“There is nothing ladylike about the poems of Inna Kabysh. She speaks to the Motherland as to an equal.” – Igor Volgin, Russian critic


Inna Kabysh, born in 1963, residing in Moscow, is the author of six volumes of poetry and winner of the Pushkin Prize. Yet, with the exception of several short poems published in anthologies of contemporary Russian writing, almost none of her work has been translated into English.  The American poet and translator Katherine E. Young has chosen for us two poems by this remarkable poet, whom we believe should become as well-known in the English-speaking world as she is to her countrymen.

Katherine Young writes, “Kabysh’s themes range from domestic life and women’s work to Russia’s brutal war in Chechnya to the everyday struggle of the poet to carve out time to write. Kabysh is fascinated by the mother-child connection, which she explores in settings ranging from hospital wards to orphanages for the souls of aborted children to life in a Russian cottage. Her poetic lineage in terms of both style and substance traces back to Anna Akhmatova in the 20th century and Mikhail Lermontov in the 19th. Her poems are timeless, yet utterly grounded in the here and now.

In this multi-touch EB, or extended book, Artist’s Proof Editions offers “This Is Life: The Summer House” and “Yuri Gagarin Was A Great Russian Poet.” by Inna Kabysh, in Katherine Young’s award-winning translations. Included are Katherine Young’s commentaries, the poems in audio in both languages, and our spoken-word video performances of these titles. We were stirred long ago by the great early films of Kuleshov, Dziga Vertov, and, especially, Eisenstein, and, as video poems are a lively genre in Russia, we drew upon the Russian tradition and made two video-and-sound montages. We launch them in Two Poems.

Katherine Young’s translation of “Yuri Gagarin Was A Great Russian Poet” won a share of the Stephen Spender-Joseph Brodsky Prize in 2011, for which she wrote this about her selection:

I chose this poem because it crystallizes so many of poet Inna Kabysh’s larger themes and influences in a single, tightly constructed moment. Yuri Gagarin, the first human in space, exemplified much that was both right and wrong not only about early space travel but about Soviet life in general: an avowed higher purpose, derring-do, and the stubborn belief that fortune would be favorable. Gagarin died young, in a flight accident whose causes are still debated. Kabysh’s poem ties Gagarin to Mikhail Lermontov, the nineteenth-century Russian poet whose work informs much of her writing.

Like many Russian writers, Lermontov was banished for a time to the Caucasus region in official disgrace, an episode referenced in the poem. Line 11 here is taken from Lermontov’s “Alone I set out on the road,” in which the poet foresees his early death. In other poems, Kabysh has playfully described Lermontov as an “alien from outer space.” It’s not surprising, then, that Lermontov and Gagarin are linked here – exiles, loners, truth-tellers, poets. Unlike some other writers (Mandelstam, for example), Kabysh’s literal meaning is fairly easy to render in English; a greater difficulty lies in translating the cultural context of her poems without resorting to extensive footnotes. A further challenge in translating Kabysh is tone: the quality of her slightly wry, arch Russian – playful, but never lightweight – stands in striking contrast to her complex imagery and subject matter, which can range from childbirth to the Chechen war to the mutability and imprecision of language. Finding equivalent English punctuation is a challenge, as well. Although Kabysh is an accomplished formal poet, this particular poem resembles English free verse. What I most wanted to convey here was the lyricism of Kabysh’s voice and vision, while still approximating the length and content of each line of the original.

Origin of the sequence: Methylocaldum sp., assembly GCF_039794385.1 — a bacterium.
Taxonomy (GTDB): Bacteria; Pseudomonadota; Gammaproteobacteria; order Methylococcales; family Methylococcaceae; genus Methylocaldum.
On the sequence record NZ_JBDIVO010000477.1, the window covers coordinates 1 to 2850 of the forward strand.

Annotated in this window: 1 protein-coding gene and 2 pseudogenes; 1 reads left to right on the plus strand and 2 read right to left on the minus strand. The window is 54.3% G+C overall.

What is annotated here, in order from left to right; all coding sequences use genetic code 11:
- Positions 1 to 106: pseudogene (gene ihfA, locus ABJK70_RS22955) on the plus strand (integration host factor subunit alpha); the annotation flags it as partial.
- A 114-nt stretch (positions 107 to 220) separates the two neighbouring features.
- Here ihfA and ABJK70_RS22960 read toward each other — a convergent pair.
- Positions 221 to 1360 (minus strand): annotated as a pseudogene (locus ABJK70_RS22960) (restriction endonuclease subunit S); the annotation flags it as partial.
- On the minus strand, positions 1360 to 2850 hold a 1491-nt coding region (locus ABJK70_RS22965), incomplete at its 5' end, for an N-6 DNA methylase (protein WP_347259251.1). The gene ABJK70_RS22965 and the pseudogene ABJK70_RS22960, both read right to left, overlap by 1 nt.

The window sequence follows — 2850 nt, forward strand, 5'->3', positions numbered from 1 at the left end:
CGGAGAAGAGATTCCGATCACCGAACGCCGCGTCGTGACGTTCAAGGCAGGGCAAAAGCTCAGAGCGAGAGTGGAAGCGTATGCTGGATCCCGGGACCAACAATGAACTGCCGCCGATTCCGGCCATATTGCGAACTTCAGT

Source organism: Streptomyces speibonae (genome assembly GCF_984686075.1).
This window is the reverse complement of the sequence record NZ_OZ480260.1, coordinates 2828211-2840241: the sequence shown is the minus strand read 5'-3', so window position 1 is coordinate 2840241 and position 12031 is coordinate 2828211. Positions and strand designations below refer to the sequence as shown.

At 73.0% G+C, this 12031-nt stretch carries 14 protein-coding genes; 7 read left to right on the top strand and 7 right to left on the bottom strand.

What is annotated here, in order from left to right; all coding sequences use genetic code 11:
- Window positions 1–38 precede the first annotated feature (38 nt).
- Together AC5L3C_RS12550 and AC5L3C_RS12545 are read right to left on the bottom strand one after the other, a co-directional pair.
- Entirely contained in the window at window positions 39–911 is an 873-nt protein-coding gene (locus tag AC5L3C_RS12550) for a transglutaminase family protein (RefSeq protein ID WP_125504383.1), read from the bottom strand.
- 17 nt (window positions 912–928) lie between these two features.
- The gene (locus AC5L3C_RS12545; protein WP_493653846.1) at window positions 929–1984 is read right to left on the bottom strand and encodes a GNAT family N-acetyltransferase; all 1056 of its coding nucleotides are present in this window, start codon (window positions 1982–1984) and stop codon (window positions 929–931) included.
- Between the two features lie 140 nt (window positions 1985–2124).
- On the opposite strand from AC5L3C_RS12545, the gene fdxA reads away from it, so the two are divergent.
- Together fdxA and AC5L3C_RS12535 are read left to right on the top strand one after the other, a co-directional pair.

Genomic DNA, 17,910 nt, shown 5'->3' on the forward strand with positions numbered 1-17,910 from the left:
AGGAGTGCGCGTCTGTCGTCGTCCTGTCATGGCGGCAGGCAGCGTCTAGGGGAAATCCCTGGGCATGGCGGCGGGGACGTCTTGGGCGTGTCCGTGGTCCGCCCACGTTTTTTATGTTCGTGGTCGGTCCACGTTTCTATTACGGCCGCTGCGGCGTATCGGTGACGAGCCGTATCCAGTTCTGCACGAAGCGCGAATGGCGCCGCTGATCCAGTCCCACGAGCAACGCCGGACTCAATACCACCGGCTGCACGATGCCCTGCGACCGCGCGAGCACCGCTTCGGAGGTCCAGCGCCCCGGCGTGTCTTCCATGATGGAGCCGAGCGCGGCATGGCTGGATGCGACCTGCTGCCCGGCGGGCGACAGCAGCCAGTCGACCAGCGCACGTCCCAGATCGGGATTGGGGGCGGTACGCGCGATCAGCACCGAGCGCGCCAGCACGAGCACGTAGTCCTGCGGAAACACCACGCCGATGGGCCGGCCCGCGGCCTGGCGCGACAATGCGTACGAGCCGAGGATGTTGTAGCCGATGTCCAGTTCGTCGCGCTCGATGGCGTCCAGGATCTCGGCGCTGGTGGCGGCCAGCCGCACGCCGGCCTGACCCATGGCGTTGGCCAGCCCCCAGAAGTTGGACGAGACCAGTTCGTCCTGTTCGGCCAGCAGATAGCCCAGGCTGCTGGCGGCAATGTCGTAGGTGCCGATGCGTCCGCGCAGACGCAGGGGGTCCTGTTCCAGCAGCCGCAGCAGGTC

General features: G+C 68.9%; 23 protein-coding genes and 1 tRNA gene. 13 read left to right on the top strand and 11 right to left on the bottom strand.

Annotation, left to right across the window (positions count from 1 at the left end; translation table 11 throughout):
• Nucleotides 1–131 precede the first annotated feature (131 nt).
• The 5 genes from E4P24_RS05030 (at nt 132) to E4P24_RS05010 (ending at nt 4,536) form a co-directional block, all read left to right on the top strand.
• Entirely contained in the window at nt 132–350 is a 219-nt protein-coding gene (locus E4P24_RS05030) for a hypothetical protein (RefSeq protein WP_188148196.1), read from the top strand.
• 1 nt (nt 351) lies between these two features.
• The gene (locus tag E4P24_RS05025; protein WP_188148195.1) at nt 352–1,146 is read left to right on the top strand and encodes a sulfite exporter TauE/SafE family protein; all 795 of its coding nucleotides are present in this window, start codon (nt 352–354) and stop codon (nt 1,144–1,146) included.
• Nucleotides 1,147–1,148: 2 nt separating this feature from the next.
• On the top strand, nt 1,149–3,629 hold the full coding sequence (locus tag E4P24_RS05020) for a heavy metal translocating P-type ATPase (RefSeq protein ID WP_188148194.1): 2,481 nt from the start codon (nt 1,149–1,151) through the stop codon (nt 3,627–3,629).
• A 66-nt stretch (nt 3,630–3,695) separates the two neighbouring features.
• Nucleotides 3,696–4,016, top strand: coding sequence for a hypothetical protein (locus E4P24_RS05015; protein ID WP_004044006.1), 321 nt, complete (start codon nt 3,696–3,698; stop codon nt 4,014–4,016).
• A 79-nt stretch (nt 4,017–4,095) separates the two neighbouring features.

Kabysh Inna Kabysh (b. 1963), a poet, prose writer, and translator, was educated at the Moscow Institute of Education, where she studied Russian literature; she later worked as a school teacher. She is the author of several books of poetry, including Lichnye trudnosti (Moscow: ROI, 1994), Detskiy mir (Moscow: Kh.G.S., 1996), Detstvo, otrochestvo, detstvo (Saratov: Detskaya kniga, 2003), Nevesta bez mesta (Moscow: Vremya, 2008), and Mama myla ramu (2013) In 1996 she was awarded the Pushkin Prize by the Alfred Toepfer Fund (Hamburg, Germany) for Lichnye trudnosti.



Kate YoungKatherine E. Young’s translations of Inna Kabysh were awarded a share of the 2011 Joseph Brodsky-Stephen Spender Prize and commended by the judges of the 2012 Brodsky-Spender Prize. Her translations of Vladimir Kornilov appear in Russian Poetry from Pushkin to Brodsky (Penguin Classics, forthcoming).  Her own poems have appeared in Prairie Schooner, The Massachusetts Review, The Iowa Review, Shenandoah, Southern Poetry Review, Archipelago, and many others. Day of the Border Guards, a collection of original poems, is published by the University of Arkansas Poetry Series.



Gagarin title page See our video poem “Yuri Gagarin Was A Great Russian Poet”. “Юрий Гагарин был великий русский поэт” is reproduced by kind permission of Inna Kabysh.





Cover image of Two Poems by Inna Kabysh  (c)Александр Сенников, Alexandr Sennikov. Image used with permission.

Photo of Katherine Young by Samantha H. Collins.

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